The weather the last few weeks has been rough, but that is to be expected in these Nordic seas. It has been a bit of a challenge for the ROV pilots, but for the "happy grabbers" it has been heaven. Every time the waves, or the current, have been too strong for the ROV to be deployed, or just for the fun of it, we made a grab. So, into the "Oompa Loompa" pants, water in the hose, and the meshes ready - washing grabs it is. We have done around 100 grabs, and have over 300 samples, which are either released, kept dry (for shells) or in alcohol (for live animals as worms, crabs, and brittle stars). I must admit, I like soft bottom sea floors - deep in my heart is a kid that really loves to play with mud and sand. And then there are all the animals associated with the different types of sediment, and I especially have a love for annelids (and yes, evil people have given me the nickname "worm-girl"). I have always been fascinated by how you can tell the state of the environment by finding one specific species - and in the Jutland Bank we have been very lucky to find, among other animals, amphioxi, or lancelets. These are representatives of "primitive" chordates, which as well can be used as indicators of coarse and clean sand - and luckily we have not yet found any of the "bad environment" species.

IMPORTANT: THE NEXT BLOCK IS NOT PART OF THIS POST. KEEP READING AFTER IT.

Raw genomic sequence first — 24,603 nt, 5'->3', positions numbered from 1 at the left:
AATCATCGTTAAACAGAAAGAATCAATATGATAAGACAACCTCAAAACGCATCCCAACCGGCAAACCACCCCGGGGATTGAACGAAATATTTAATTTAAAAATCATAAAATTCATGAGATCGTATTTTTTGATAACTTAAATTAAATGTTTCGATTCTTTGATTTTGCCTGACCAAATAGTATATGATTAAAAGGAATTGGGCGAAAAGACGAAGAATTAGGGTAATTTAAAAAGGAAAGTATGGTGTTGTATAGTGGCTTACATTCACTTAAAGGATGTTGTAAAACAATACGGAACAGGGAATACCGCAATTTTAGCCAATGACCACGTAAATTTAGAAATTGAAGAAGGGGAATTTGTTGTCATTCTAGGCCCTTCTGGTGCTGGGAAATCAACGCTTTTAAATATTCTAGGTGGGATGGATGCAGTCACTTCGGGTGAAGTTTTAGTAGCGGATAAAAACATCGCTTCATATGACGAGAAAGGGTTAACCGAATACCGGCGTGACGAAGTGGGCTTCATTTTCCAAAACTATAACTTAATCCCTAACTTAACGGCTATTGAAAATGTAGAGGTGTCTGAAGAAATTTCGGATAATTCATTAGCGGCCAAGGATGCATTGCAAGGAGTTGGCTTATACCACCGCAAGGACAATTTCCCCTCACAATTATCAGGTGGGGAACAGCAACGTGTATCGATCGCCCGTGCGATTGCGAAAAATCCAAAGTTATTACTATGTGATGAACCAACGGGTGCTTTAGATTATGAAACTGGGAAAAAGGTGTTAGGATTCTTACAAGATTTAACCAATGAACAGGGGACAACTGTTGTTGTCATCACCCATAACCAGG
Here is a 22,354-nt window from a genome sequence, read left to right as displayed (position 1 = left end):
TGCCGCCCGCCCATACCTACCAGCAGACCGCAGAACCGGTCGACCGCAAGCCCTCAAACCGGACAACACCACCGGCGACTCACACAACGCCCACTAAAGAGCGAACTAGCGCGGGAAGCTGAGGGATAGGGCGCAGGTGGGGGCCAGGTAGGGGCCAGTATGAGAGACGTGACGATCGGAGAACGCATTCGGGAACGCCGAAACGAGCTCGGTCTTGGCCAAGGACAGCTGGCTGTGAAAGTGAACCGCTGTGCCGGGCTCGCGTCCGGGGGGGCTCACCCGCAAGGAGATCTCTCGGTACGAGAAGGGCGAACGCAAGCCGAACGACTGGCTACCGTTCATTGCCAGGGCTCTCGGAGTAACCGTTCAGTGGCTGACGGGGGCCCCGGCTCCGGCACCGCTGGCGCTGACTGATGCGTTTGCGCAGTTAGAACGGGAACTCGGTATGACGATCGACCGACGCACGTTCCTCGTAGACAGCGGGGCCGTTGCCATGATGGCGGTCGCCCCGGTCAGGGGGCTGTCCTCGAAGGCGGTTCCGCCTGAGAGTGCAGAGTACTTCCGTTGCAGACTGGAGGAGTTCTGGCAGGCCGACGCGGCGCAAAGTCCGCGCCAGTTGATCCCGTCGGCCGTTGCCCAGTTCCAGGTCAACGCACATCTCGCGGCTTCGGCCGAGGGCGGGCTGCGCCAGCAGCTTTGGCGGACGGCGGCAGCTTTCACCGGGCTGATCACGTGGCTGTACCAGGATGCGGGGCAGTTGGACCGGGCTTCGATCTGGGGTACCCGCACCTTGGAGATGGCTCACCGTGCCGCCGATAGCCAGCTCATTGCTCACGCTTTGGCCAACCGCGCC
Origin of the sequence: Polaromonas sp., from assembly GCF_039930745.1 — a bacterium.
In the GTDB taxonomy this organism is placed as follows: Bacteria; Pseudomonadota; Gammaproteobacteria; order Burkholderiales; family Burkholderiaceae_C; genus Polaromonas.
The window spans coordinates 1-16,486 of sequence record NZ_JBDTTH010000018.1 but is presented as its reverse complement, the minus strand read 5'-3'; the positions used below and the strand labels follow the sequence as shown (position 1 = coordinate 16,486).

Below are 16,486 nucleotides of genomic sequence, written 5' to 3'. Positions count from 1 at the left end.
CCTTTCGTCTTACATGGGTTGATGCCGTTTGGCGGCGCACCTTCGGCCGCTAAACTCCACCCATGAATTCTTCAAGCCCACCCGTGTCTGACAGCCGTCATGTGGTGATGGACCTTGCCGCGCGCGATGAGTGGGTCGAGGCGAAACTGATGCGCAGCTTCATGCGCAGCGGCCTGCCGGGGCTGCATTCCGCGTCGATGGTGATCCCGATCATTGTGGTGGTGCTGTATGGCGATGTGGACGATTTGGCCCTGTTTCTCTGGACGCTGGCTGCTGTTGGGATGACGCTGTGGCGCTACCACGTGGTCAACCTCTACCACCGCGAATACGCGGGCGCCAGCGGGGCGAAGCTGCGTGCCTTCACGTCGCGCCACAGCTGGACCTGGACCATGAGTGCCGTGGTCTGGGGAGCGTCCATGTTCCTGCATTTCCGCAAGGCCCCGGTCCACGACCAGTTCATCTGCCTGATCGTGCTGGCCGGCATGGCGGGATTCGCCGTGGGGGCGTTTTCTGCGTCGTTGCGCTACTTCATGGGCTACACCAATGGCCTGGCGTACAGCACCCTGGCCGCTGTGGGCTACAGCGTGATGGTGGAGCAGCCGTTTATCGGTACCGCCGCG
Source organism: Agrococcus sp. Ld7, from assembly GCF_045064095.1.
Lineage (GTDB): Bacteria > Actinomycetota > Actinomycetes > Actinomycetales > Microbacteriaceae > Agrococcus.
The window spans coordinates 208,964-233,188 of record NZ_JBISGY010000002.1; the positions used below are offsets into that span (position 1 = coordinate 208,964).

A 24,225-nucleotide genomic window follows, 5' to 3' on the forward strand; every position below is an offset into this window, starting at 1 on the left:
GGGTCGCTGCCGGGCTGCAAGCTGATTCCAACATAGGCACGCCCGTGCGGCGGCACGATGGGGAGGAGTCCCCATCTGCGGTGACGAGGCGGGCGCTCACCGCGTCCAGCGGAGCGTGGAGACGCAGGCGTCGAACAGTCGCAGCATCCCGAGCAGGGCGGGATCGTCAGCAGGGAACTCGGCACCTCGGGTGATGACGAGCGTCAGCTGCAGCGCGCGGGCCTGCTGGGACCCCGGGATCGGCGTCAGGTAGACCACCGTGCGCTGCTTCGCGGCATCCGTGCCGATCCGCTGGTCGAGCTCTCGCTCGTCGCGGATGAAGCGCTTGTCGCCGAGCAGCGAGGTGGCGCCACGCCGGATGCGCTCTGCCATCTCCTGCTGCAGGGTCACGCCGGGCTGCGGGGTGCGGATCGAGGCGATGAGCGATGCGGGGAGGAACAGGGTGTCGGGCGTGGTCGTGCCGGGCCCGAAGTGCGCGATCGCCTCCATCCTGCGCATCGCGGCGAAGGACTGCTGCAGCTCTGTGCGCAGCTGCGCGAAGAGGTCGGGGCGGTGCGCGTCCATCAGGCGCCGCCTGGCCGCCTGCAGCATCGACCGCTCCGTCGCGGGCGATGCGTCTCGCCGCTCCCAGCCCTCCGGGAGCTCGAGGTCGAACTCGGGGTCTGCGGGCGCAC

So, there is still some hope for the North Sea :)